Most people I’ve encountered who work ridiculously long hours admit that they aren’t happy with their situation. Many of them see the inherent value in the familiar phrase, “nobody on their death bed wishes that they had spent more time in the office,” but can’t seem to use that phrase as a catalyst to change their behavior. They feel trapped by the external pressures surrounding them, and helpless to break free. Often they blame their circumstances. Common statements like “If only my boss wasn’t so demanding,” or “if my job didn’t have such tight deadlines,” or “if my peers didn’t work so many hours” serve as excuses for continuing their exhausting lifestyles.
I deeply empathize with those that feel the immense pressure to work longer and harder. I have, on occasion, succumbed to the external pressure to overwork. This pressure has caused me to work late nights, early mornings and on weekends. I have personally experienced the negative effects overworking can have on my physical and mental health, as well as on my family.
While I don’t claim to be an expert on effective solutions to improving work-life balance (it’s a constant work in progress for me), I do claim to know something about ineffectivesolutions. To me, diagnosing what doesn’t work has been just as insightful as exploring what does. I have personally tested the following five solutions to the work-life balance conundrum, and I can say with assurance that they are bogus.
Multi-tasking: It is difficult to find a job description today that doesn’t require the “ability to multi-task” as a core job skill. Our corporate culture is obsessed with it. Unfortunately, the human brain doesn’t agree with our corporate culture. In 2009, Stanford Professor Clifford Nass ran a study on those who considered themselves “high tech jugglers,” or, in other words, people who preferred to check email, watch TV, surf the internet, and perform other electronic activities simultaneously. The study found that the high multi-taskers turned out to be “suckers for irrelevancy,” and had trouble separating the elements that were relevant to complete the test with the distractions. The low multi-taskers, on the other hand, had less trouble ignoring those things that were irrelevant to their tasks, and were better at storing and organizing the information necessary to successfully complete the test. The paradoxical conclusion is that by doing less, people accomplish more.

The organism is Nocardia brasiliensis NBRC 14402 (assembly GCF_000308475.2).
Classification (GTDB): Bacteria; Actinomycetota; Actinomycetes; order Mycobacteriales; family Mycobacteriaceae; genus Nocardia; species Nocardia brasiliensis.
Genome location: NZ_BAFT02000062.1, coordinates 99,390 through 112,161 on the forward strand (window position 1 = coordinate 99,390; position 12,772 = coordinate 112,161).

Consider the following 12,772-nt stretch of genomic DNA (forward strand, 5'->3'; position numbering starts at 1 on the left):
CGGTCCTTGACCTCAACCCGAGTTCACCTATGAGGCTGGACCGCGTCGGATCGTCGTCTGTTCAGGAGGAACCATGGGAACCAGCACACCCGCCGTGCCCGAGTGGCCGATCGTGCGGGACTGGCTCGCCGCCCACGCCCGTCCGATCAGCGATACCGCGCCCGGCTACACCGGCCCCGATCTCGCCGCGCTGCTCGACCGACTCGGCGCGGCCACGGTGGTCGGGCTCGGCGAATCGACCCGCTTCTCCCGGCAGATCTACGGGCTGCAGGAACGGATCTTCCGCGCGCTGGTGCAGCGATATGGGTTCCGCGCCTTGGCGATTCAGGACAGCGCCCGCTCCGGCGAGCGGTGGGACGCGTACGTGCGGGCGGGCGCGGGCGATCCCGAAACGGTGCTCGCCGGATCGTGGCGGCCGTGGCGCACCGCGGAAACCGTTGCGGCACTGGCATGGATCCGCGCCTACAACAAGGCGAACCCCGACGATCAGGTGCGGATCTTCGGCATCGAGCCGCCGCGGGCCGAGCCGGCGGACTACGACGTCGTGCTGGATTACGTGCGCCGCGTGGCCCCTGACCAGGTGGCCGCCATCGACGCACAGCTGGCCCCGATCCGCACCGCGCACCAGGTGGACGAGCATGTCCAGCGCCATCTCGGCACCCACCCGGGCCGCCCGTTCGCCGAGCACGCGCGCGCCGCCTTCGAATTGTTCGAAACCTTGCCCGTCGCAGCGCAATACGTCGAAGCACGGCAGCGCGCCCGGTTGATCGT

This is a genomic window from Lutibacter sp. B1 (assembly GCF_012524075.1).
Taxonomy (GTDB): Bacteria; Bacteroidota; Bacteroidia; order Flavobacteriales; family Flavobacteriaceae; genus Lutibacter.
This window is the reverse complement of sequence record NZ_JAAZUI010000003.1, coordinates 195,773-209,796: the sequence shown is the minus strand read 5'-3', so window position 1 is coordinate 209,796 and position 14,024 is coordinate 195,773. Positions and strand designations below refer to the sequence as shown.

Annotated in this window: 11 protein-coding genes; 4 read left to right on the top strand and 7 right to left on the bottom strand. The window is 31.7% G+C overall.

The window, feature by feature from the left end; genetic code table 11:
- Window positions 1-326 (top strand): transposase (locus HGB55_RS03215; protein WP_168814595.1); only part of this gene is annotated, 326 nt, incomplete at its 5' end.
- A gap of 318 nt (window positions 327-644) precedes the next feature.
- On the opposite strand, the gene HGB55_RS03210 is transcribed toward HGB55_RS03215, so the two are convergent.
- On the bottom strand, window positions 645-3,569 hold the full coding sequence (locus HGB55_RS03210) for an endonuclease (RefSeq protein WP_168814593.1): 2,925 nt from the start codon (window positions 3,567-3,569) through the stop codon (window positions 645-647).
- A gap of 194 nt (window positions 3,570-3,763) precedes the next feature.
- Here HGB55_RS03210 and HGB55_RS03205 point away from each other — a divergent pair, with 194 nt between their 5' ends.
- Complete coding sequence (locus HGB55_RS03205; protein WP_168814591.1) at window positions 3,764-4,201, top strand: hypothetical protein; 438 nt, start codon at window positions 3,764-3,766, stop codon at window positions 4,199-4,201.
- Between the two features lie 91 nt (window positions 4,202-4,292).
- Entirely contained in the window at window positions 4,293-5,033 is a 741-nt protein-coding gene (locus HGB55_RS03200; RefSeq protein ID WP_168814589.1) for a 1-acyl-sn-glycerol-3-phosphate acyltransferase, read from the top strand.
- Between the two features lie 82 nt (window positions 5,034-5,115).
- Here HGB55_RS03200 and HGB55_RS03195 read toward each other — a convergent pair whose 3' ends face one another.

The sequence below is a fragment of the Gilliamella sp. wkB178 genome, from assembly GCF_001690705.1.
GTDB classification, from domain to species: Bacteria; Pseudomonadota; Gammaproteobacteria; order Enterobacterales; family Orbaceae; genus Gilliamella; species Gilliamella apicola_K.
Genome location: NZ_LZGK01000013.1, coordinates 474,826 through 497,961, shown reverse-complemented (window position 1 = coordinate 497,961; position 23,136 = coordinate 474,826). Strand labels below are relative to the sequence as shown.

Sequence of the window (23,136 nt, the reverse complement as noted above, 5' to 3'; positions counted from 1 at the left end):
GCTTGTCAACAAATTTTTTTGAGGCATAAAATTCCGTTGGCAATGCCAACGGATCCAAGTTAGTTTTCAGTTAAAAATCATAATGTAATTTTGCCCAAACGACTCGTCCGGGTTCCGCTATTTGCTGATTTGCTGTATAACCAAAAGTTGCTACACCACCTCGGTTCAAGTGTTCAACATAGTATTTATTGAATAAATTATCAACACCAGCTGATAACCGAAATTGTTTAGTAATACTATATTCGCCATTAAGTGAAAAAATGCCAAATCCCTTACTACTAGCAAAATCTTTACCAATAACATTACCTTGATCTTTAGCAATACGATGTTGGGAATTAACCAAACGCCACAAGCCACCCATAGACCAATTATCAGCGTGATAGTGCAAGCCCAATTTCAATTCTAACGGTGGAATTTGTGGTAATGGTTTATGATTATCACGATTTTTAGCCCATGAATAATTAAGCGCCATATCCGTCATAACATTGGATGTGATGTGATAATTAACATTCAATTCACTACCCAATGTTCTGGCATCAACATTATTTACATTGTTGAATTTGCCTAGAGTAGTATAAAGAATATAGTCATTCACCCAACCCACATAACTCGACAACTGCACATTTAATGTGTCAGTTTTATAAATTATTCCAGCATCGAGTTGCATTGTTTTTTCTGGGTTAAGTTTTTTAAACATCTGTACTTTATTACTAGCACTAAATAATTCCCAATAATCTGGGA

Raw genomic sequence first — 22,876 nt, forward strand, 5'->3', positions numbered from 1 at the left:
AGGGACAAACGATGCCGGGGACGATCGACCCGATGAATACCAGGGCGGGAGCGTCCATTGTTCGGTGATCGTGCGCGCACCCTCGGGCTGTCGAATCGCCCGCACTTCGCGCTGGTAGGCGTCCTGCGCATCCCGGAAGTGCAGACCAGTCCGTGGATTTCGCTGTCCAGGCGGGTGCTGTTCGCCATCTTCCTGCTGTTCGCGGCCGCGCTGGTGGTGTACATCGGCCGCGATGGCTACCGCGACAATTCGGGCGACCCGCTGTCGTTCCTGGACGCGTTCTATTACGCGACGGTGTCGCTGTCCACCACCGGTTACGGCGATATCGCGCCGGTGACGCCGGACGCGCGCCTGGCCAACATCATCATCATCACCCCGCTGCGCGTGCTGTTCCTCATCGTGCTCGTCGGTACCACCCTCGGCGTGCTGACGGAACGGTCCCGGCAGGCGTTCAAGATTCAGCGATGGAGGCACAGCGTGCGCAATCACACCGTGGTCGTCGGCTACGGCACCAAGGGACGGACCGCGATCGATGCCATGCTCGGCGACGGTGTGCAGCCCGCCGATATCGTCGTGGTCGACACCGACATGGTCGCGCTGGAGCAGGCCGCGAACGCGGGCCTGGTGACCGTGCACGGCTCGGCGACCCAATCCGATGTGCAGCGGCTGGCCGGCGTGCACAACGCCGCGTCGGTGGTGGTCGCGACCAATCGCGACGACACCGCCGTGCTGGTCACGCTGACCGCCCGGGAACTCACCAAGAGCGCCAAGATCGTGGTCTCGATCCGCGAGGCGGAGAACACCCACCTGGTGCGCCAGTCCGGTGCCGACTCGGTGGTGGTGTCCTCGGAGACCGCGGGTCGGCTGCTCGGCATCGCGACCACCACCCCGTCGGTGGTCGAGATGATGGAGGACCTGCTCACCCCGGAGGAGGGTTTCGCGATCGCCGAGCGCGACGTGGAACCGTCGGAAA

Working Harder: This fake solution assumes that if there doesn’t appear to be time to get the work done, then employees should just apply more force—simply put their heads down and grind a little harder.
This could be a potential solution for lazy employees. But most employees in Corporate America aren’t lazy, and telling employees who are already working hard that the solution is to work harder is like telling the driver of a car which is stuck in the mud to floor the gas pedal. These individuals eventually “run themselves into the ground,” digging an even deeper pit for themselves from which it is hard to escape. What’s more, by working harder and harder, they set the wrong expectations for their employer—that they have superhuman strength and capacity beyond normal mortals. The problem in doing this is that the next time a deadline comes up, employers will expect the same breakneck pace as before. For the employees, the pit keeps getting deeper. It never stops.